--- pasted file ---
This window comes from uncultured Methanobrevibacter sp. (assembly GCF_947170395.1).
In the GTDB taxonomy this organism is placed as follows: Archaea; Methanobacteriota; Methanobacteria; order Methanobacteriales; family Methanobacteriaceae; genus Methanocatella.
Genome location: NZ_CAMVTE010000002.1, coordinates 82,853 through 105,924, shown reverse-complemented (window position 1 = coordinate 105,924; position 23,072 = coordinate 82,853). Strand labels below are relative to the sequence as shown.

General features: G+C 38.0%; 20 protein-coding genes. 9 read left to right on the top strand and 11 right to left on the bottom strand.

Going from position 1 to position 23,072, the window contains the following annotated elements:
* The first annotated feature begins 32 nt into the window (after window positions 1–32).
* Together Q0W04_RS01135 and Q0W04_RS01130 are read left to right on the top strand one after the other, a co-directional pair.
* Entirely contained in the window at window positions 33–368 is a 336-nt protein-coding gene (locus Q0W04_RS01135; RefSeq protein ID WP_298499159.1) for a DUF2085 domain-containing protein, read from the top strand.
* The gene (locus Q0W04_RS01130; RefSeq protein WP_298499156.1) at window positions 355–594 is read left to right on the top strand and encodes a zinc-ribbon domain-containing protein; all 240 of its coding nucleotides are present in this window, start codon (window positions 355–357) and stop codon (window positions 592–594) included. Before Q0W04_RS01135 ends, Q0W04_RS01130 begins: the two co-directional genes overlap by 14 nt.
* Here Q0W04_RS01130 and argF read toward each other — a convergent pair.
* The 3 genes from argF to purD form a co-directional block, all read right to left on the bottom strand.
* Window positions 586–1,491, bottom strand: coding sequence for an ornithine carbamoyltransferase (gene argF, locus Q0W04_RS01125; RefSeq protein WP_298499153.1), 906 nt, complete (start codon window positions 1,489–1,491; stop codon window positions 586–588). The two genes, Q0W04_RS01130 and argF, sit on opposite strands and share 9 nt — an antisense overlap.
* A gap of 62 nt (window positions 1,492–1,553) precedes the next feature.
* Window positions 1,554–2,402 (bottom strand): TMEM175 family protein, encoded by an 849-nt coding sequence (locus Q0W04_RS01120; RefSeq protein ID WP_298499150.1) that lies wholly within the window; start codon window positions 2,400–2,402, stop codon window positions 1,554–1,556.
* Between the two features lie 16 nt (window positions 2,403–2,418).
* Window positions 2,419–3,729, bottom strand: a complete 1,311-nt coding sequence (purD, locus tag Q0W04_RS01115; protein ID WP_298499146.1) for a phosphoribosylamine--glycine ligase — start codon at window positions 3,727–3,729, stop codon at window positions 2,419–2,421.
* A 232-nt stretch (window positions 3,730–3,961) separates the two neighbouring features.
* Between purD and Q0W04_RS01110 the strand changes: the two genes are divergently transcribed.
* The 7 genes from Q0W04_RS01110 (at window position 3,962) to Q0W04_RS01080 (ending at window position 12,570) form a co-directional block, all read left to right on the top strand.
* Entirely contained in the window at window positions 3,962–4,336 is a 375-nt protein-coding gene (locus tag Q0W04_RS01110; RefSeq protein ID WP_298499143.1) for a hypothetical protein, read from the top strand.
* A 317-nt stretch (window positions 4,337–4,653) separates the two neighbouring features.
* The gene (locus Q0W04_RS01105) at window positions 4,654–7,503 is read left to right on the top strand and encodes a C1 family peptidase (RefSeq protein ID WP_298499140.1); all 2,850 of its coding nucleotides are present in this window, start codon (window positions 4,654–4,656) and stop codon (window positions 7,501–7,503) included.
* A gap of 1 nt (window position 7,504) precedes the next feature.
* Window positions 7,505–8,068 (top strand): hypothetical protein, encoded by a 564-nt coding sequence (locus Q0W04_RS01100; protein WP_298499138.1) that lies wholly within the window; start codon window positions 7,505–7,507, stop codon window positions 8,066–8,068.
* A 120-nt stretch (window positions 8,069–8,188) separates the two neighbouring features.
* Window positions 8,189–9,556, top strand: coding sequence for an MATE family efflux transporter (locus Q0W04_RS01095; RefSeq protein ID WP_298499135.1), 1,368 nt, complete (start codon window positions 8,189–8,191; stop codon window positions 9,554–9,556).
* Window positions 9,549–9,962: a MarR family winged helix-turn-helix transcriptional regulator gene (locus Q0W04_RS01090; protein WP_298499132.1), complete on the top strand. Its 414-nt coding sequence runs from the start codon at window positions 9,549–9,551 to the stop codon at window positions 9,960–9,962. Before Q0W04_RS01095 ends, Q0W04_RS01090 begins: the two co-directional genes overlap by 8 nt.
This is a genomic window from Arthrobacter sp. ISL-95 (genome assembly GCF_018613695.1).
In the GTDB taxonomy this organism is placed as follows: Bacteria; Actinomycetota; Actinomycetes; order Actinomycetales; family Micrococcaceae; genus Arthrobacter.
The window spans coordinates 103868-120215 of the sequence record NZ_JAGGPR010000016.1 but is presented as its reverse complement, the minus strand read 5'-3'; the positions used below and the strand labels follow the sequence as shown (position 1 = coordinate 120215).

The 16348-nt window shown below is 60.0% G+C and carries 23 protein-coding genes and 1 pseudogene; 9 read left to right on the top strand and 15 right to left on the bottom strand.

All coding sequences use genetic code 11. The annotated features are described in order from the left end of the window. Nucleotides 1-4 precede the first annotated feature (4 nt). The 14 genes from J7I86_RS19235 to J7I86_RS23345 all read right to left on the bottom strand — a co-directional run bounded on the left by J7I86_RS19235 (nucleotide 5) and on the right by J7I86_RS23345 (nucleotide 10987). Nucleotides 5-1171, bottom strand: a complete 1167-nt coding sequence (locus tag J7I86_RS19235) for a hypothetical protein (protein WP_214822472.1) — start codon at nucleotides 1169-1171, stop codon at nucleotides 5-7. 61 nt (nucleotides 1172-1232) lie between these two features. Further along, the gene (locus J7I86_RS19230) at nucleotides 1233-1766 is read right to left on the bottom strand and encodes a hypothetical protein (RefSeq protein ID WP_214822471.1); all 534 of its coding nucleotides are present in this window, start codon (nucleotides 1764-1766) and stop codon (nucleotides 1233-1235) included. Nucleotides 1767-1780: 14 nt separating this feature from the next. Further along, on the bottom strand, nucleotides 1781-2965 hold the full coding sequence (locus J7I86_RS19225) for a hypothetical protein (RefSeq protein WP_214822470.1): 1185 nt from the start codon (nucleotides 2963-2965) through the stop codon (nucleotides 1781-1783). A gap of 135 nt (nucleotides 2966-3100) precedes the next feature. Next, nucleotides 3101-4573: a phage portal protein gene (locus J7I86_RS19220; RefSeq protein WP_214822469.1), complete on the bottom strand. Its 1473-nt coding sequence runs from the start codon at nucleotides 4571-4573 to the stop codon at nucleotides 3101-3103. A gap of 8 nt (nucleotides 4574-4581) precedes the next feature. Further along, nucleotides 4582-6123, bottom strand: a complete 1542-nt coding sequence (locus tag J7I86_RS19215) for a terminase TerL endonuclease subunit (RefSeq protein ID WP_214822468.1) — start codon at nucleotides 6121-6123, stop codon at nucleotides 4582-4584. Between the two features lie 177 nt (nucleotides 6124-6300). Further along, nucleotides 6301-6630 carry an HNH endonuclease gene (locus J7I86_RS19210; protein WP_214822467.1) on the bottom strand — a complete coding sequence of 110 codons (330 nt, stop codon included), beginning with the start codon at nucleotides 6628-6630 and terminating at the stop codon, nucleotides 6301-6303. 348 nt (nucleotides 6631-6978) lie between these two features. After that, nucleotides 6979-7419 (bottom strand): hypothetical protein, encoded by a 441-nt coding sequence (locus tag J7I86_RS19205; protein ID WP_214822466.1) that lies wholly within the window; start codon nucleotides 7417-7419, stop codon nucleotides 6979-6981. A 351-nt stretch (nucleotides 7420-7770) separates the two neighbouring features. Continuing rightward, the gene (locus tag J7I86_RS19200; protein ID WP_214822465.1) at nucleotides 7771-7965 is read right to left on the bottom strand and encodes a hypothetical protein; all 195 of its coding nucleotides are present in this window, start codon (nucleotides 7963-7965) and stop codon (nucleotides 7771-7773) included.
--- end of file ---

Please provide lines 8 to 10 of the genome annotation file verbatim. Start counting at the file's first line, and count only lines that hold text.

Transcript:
* Entirely contained in the window at window positions 33–368 is a 336-nt protein-coding gene (locus Q0W04_RS01135; RefSeq protein ID WP_298499159.1) for a DUF2085 domain-containing protein, read from the top strand.
* The gene (locus Q0W04_RS01130; RefSeq protein WP_298499156.1) at window positions 355–594 is read left to right on the top strand and encodes a zinc-ribbon domain-containing protein; all 240 of its coding nucleotides are present in this window, start codon (window positions 355–357) and stop codon (window positions 592–594) included. Before Q0W04_RS01135 ends, Q0W04_RS01130 begins: the two co-directional genes overlap by 14 nt.
* Here Q0W04_RS01130 and argF read toward each other — a convergent pair.